For-Profit Publishing in the Exploitation of Scientific WorkersExecutive Committee of the Academy of Science and Enlightenment
1. How are scientific workers exploited?
Scientific labor rarely leaves their laboratories and do not roam around as much. It is harder to envision them as victims of capitalist exploitation. In this letter of opinion, we will generalize the mechanism of exploitation suffered by scientific workers and imbed in it the phenomenon of for-profit scientific publishing.
For the unfamiliar reader, we must first define what we mean by exploitation. Capitalist exploitation means that the worker employed for wages produces an unpaid value during the period of employment and this surplus value is appropriated by the boss. This value is embodied in the commodities offered for consumption in the market (all the goods that surround us, from loaf of bread to mobile phones).
In order to clarify the subject, we acknowledge that in service production, if services (health, education, etc.) are offered to the market, workers working in these sectors will also be subject to the exploitation of surplus value.
To complete the framework, we also need to talk about collective labor. Today, almost no commodity is produced from the beginning to the end by a worker, it goes through many processes until it is offered for consumption in value chains. If exploitation of surplus value prevails throughout the process, then all of the collective workers are exploited in one way or another.
After these briefly made abstractions, we can embody how scientific workers are exploited in capitalist production relations under sub-headings (For more information, see: Arslan and Olpak, 2020).
a) The exploitation of surplus value in service production
Scientific workers are often employed not only in science but also in service production, primarily education. Production in the health sector can also be given as an example of this type of relationship. If the university they work for is privately owned, or if processes such as education and health are paid for, the exploitation of wage-earning scientific workers will be inevitable.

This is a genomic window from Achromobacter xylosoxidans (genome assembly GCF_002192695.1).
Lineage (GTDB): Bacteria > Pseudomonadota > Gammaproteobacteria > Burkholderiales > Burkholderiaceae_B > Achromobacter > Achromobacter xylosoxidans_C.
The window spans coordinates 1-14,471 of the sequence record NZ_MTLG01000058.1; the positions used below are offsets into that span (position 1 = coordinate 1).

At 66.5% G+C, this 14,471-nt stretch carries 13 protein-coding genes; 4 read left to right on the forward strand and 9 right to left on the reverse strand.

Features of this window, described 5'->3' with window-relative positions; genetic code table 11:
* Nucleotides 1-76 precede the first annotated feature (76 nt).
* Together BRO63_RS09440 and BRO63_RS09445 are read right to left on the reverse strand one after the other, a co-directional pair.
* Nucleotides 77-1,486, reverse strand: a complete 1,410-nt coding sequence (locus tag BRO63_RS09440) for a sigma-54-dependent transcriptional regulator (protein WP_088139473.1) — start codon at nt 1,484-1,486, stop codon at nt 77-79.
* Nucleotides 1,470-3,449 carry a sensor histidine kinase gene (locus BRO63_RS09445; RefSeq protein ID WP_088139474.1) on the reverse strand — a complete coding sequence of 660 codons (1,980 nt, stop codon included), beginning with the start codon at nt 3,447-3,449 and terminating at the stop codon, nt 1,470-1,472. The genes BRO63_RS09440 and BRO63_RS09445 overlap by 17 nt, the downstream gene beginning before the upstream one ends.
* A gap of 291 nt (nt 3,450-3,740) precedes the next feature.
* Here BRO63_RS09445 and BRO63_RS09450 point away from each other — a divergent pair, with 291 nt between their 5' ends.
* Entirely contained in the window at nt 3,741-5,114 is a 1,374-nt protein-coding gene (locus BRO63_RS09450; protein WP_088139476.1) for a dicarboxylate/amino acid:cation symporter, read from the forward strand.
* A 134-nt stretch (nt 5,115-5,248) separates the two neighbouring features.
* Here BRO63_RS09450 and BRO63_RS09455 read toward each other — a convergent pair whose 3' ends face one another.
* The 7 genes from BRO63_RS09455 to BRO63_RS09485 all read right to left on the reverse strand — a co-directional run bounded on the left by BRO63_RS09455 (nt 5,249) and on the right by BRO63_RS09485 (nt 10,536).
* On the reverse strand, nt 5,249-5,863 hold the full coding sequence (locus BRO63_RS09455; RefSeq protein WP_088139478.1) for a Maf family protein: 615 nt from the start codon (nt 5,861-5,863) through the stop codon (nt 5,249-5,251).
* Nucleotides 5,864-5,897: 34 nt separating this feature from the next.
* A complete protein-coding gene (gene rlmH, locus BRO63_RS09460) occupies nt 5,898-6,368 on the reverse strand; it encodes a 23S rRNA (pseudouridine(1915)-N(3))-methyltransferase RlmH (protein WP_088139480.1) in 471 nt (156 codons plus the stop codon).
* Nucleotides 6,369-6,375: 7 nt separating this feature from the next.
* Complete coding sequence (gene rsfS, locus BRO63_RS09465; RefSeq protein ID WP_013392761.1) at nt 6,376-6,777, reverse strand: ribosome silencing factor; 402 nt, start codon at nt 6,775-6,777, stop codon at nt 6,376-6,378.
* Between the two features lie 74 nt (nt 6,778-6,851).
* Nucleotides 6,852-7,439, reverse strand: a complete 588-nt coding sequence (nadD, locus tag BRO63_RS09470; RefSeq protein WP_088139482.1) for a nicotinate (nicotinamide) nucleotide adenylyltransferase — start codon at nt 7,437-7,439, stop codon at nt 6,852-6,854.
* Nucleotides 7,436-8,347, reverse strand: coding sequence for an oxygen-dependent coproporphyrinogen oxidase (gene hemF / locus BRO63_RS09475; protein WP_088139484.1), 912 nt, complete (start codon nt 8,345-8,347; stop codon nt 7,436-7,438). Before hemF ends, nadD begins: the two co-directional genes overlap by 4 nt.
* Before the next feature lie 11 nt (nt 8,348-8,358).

b) As a collective worker
If scientific workers train professional people as faculty members and if the staff they train work in market conditions where they are exploited by internalizing the education they have received, every value they produce has the accumulated labor of faculty members and staff in it.
Also, if the system is based on exploitation, capital will always want to raise the rate of exploitation. Even if scientific workers work in the public sector, they are affected by this peculiarity of the labor regime. Their wages are kept low, their social wages (service, lodging, kindergarten, recreation facility, etc.) are taken away, they are sentenced to unqualified jobs without job security (working for project scholarships, part-time work, etc.) or performance-based compensation is imposed which is a type of the sweating system  commonly used in the industry and service sector.
c) Exploitation of labor in science
However, we still have not made clear how scientific activity, which is still seen as a divine pursuit, is the subject of exploitation.
For that, we need to take a look at a mechanism previously defined in Matter, Dialectics and Society (Nalçacı, 2020). For a long time, scientific workers have been strictly directed to international publishing in order to find a position and rise. How they taught, whether they were useful to the society or not, what works they produced became unimportant within the promotion criteria while the filling of their record of scientific publications increased to a vital level. Most scientific workers are alienated from their labor and work day and night to reach these criteria.
In this process, research is sent to international peer-reviewed journals indexed by corporations that are also in this field, and they are tried to be published in journals with the highest impact level. “Knowledge”, which is the product of scientific workers, is thus acquired by the international circles.